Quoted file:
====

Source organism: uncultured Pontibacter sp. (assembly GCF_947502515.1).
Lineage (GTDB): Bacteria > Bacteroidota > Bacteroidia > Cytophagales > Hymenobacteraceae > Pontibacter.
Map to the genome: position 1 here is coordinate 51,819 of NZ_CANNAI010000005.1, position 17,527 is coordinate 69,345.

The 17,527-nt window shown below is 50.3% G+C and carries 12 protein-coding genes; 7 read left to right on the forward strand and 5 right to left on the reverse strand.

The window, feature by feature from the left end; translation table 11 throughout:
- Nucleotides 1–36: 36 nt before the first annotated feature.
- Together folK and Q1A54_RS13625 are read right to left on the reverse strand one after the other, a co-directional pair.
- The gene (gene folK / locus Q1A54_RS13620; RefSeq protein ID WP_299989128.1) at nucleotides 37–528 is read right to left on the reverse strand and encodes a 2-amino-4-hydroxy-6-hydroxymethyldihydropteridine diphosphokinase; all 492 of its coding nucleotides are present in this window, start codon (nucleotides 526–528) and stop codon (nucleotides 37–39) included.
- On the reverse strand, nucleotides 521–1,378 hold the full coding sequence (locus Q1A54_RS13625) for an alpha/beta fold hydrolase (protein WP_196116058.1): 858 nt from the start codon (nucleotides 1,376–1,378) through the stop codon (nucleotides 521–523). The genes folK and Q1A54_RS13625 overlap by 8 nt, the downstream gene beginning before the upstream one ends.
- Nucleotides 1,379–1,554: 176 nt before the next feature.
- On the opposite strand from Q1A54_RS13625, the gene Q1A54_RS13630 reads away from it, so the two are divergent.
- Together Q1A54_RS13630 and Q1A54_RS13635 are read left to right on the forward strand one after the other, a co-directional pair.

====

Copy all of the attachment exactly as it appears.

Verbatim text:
Source organism: uncultured Pontibacter sp. (assembly GCF_947502515.1).
Lineage (GTDB): Bacteria > Bacteroidota > Bacteroidia > Cytophagales > Hymenobacteraceae > Pontibacter.
Map to the genome: position 1 here is coordinate 51,819 of NZ_CANNAI010000005.1, position 17,527 is coordinate 69,345.

The 17,527-nt window shown below is 50.3% G+C and carries 12 protein-coding genes; 7 read left to right on the forward strand and 5 right to left on the reverse strand.

The window, feature by feature from the left end; translation table 11 throughout:
- Nucleotides 1–36: 36 nt before the first annotated feature.
- Together folK and Q1A54_RS13625 are read right to left on the reverse strand one after the other, a co-directional pair.
- The gene (gene folK / locus Q1A54_RS13620; RefSeq protein ID WP_299989128.1) at nucleotides 37–528 is read right to left on the reverse strand and encodes a 2-amino-4-hydroxy-6-hydroxymethyldihydropteridine diphosphokinase; all 492 of its coding nucleotides are present in this window, start codon (nucleotides 526–528) and stop codon (nucleotides 37–39) included.
- On the reverse strand, nucleotides 521–1,378 hold the full coding sequence (locus Q1A54_RS13625) for an alpha/beta fold hydrolase (protein WP_196116058.1): 858 nt from the start codon (nucleotides 1,376–1,378) through the stop codon (nucleotides 521–523). The genes folK and Q1A54_RS13625 overlap by 8 nt, the downstream gene beginning before the upstream one ends.
- Nucleotides 1,379–1,554: 176 nt before the next feature.
- On the opposite strand from Q1A54_RS13625, the gene Q1A54_RS13630 reads away from it, so the two are divergent.
- Together Q1A54_RS13630 and Q1A54_RS13635 are read left to right on the forward strand one after the other, a co-directional pair.